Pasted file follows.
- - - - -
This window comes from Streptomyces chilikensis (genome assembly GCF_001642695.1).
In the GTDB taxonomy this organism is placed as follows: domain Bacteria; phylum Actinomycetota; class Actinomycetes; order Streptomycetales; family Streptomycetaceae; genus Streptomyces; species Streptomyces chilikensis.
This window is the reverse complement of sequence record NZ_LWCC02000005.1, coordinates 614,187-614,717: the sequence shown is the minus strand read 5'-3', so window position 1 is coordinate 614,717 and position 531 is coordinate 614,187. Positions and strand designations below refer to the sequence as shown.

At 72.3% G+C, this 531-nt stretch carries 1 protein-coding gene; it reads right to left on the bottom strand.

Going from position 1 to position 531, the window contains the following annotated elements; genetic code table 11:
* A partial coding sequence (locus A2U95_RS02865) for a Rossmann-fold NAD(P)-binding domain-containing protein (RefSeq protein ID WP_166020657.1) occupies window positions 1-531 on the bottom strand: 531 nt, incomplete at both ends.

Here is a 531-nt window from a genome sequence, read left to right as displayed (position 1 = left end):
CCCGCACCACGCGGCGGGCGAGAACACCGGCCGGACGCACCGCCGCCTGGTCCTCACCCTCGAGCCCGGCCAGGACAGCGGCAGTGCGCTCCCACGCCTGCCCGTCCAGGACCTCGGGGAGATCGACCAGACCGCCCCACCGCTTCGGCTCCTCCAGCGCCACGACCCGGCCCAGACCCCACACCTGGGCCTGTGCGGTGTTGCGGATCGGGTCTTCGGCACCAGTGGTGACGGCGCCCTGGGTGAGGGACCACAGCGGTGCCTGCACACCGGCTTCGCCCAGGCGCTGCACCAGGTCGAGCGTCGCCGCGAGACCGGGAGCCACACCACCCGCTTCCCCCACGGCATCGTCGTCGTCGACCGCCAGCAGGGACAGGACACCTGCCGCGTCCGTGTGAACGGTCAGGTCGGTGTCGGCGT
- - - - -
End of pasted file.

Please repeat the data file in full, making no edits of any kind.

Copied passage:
This window comes from Streptomyces chilikensis (genome assembly GCF_001642695.1).
In the GTDB taxonomy this organism is placed as follows: domain Bacteria; phylum Actinomycetota; class Actinomycetes; order Streptomycetales; family Streptomycetaceae; genus Streptomyces; species Streptomyces chilikensis.
This window is the reverse complement of sequence record NZ_LWCC02000005.1, coordinates 614,187-614,717: the sequence shown is the minus strand read 5'-3', so window position 1 is coordinate 614,717 and position 531 is coordinate 614,187. Positions and strand designations below refer to the sequence as shown.

At 72.3% G+C, this 531-nt stretch carries 1 protein-coding gene; it reads right to left on the bottom strand.

Going from position 1 to position 531, the window contains the following annotated elements; genetic code table 11:
* A partial coding sequence (locus A2U95_RS02865) for a Rossmann-fold NAD(P)-binding domain-containing protein (RefSeq protein ID WP_166020657.1) occupies window positions 1-531 on the bottom strand: 531 nt, incomplete at both ends.

Here is a 531-nt window from a genome sequence, read left to right as displayed (position 1 = left end):
CCCGCACCACGCGGCGGGCGAGAACACCGGCCGGACGCACCGCCGCCTGGTCCTCACCCTCGAGCCCGGCCAGGACAGCGGCAGTGCGCTCCCACGCCTGCCCGTCCAGGACCTCGGGGAGATCGACCAGACCGCCCCACCGCTTCGGCTCCTCCAGCGCCACGACCCGGCCCAGACCCCACACCTGGGCCTGTGCGGTGTTGCGGATCGGGTCTTCGGCACCAGTGGTGACGGCGCCCTGGGTGAGGGACCACAGCGGTGCCTGCACACCGGCTTCGCCCAGGCGCTGCACCAGGTCGAGCGTCGCCGCGAGACCGGGAGCCACACCACCCGCTTCCCCCACGGCATCGTCGTCGTCGACCGCCAGCAGGGACAGGACACCTGCCGCGTCCGTGTGAACGGTCAGGTCGGTGTCGGCGT